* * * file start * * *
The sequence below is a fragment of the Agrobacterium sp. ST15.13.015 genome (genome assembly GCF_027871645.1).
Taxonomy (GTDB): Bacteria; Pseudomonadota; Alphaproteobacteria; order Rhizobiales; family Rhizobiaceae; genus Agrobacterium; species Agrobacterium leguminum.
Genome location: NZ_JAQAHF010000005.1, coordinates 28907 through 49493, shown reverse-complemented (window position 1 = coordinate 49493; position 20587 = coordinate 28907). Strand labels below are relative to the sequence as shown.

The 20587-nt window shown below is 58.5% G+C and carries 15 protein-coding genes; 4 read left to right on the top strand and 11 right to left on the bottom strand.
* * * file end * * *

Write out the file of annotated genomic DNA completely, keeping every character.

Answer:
The sequence below is a fragment of the Agrobacterium sp. ST15.13.015 genome (genome assembly GCF_027871645.1).
Taxonomy (GTDB): Bacteria; Pseudomonadota; Alphaproteobacteria; order Rhizobiales; family Rhizobiaceae; genus Agrobacterium; species Agrobacterium leguminum.
Genome location: NZ_JAQAHF010000005.1, coordinates 28907 through 49493, shown reverse-complemented (window position 1 = coordinate 49493; position 20587 = coordinate 28907). Strand labels below are relative to the sequence as shown.

The 20587-nt window shown below is 58.5% G+C and carries 15 protein-coding genes; 4 read left to right on the top strand and 11 right to left on the bottom strand.